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Nasal Polyps

nasal_polyp nasal_polyps

Nasal polyps are benign growths that occur in the nose. Not all nasal polyps are benign. There are multiple other causes for polyps in the nose. Some patients require biopsy to determine if their “polyp” is benign.

Symptoms & Causes

The exact etiology of nasal polyps isn’t clear. A lot of the time they are related to allergies. Depending on the extent of their polyps on exam and their history, patients with nasal polyps usually benefit from allergy testing. However, not all patients that have nasal polyps have allergies. One of the other suspected etiologies is that nasal polyps are related to an inflammatory process. The typical presentation of patients with nasal polyps is that they are losing or have lost their sense of smell and sometimes taste. When nasal polyps are large, patients will complain of trouble breathing through their nose. Some patients will also complain of a chronic runny nose. Steroids are main treatment for nasal polyps. A short course of oral steroids works well in a lot of patients. Patients might need to be treated intermittently with steroid bursts in order to shrink their polyps and help their symptoms. Nasal steroid sprays are also used to prevent further nasal polyp growth. A variety of other allergy meds can also be used. There are some new medications on the market; however, they are very expensive.

Diagnosis & Treatment

Some people do need surgery to remove nasal polyps. However, not all patients with nasal polyps need surgery. The extent of the surgery is determined by exam and usually a CT of the sinuses. Some people can undergo an in office polypectomy depending on the extent of their polyps. The biggest issue after surgery is managing patients to prevent regrowth of their polyps. Some patients have a 40-50% regrowth rate if they aren’t managed medically postoperatively. Thus, postoperative follow up not just right after surgery is important. A lot of patients postoperatively require short courses of oral steroids in order to prevent another surgery. If patients do have a significant allergy history, then they can benefit from immunotherapy – allergy drops versus allergy shots.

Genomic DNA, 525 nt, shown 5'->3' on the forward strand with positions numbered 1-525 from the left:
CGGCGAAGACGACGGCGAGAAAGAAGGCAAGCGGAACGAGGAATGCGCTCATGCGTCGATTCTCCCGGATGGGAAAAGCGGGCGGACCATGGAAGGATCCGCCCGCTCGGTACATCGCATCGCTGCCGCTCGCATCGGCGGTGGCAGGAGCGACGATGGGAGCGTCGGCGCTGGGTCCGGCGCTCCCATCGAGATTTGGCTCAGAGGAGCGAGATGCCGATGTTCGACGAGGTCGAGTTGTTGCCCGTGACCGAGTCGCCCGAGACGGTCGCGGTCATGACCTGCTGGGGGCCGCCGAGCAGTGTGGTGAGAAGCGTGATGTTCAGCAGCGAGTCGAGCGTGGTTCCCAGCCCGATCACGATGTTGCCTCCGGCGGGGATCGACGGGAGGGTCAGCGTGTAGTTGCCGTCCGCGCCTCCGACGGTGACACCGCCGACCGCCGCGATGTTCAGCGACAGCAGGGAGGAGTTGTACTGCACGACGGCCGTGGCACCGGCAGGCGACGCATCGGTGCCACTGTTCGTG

A subset of patients have “allergic triad” or “Samter’s triad” – nasal polyps, asthma, and allergy to NSAIDs (ibuprofen) and/or aspirin. These patients typically have large nasal polyps and require surgery. However, they have an 80% regrowth rate after surgery. Along with requiring the various medications discussed above, they benefit from aspirin desensitization to prevent further polyp growth after surgery.

Dr. Cavanaugh tries to manage patient's medically first. Not all patients with nasal polyps need surgery. He has seen some dramatic changes with steroids.